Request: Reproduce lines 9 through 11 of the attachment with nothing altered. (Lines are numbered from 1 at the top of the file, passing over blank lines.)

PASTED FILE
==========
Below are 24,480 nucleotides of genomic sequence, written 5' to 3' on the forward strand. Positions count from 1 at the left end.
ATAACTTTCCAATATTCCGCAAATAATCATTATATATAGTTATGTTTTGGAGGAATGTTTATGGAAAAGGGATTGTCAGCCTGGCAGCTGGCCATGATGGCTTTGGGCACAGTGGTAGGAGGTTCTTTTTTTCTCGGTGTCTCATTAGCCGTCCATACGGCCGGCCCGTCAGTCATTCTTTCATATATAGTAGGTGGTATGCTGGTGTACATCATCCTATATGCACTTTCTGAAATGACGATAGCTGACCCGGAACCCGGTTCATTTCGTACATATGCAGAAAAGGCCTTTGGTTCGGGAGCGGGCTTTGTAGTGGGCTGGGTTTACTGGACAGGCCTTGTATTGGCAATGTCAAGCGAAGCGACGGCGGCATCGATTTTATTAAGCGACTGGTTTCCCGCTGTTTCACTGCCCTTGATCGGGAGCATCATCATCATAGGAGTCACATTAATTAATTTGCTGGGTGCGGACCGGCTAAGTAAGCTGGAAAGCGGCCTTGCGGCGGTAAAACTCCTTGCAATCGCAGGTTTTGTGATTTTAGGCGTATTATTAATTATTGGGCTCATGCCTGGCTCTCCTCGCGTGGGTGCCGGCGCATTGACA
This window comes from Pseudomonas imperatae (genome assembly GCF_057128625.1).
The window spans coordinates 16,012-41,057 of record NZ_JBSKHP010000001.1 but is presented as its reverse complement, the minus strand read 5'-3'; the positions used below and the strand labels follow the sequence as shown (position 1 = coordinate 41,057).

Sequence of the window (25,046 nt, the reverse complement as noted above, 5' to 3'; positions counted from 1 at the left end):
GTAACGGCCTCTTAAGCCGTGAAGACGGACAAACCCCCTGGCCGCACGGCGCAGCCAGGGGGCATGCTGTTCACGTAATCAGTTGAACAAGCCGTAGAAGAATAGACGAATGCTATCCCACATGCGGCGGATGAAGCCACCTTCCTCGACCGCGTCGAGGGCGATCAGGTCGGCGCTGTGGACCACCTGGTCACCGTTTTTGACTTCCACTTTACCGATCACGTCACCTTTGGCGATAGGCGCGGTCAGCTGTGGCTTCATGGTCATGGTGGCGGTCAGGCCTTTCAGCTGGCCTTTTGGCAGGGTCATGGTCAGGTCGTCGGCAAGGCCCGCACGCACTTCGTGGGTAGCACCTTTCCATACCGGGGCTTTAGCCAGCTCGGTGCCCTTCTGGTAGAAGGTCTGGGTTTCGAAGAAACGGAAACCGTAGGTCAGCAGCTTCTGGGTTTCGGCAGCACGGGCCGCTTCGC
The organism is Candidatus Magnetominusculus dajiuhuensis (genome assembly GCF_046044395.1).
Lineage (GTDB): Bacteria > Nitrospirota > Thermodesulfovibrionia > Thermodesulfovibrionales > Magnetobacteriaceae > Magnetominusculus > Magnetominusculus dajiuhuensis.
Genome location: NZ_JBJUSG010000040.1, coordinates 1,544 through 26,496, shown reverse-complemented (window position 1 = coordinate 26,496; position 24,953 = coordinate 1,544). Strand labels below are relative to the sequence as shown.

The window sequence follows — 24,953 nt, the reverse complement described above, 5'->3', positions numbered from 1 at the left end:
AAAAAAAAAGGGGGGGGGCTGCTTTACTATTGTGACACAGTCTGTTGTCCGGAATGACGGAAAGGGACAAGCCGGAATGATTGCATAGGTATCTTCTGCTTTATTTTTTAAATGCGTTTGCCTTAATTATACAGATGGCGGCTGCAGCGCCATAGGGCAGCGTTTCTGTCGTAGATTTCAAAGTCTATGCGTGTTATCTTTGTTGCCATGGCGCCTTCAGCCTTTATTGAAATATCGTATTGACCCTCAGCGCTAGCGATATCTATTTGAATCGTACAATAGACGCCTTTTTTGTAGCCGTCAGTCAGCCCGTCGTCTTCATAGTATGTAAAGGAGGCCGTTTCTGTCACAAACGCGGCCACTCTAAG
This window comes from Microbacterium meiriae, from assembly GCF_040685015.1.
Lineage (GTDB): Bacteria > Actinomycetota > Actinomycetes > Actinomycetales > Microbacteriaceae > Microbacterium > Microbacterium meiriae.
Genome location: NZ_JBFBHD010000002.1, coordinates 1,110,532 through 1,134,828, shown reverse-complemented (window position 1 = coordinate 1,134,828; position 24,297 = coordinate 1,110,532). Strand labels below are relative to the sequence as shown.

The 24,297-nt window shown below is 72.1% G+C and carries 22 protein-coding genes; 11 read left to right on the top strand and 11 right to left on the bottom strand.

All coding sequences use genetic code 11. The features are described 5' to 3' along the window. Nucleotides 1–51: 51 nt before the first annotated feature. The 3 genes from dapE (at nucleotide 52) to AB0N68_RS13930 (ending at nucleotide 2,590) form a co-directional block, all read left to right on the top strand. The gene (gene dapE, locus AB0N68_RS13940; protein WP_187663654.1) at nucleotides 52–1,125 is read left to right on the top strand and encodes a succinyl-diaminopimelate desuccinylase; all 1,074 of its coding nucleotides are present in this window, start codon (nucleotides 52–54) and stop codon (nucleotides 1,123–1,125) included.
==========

Genome location: NZ_JBJUSG010000040.1, coordinates 1,544 through 26,496, shown reverse-complemented (window position 1 = coordinate 26,496; position 24,953 = coordinate 1,544). Strand labels below are relative to the sequence as shown.

The window sequence follows — 24,953 nt, the reverse complement described above, 5'->3', positions numbered from 1 at the left end:
AAAAAAAAAGGGGGGGGGCTGCTTTACTATTGTGACACAGTCTGTTGTCCGGAATGACGGAAAGGGACAAGCCGGAATGATTGCATAGGTATCTTCTGCTTTATTTTTTAAATGCGTTTGCCTTAATTATACAGATGGCGGCTGCAGCGCCATAGGGCAGCGTTTCTGTCGTAGATTTCAAAGTCTATGCGTGTTATCTTTGTTGCCATGGCGCCTTCAGCCTTTATTGAAATATCGTATTGACCCTCAGCGCTAGCGATATCTATTTGAATCGTACAATAGACGCCTTTTTTGTAGCCGTCAGTCAGCCCGTCGTCTTCATAGTATGTAAAGGAGGCCGTTTCTGTCACAAACGCGGCCACTCTAAG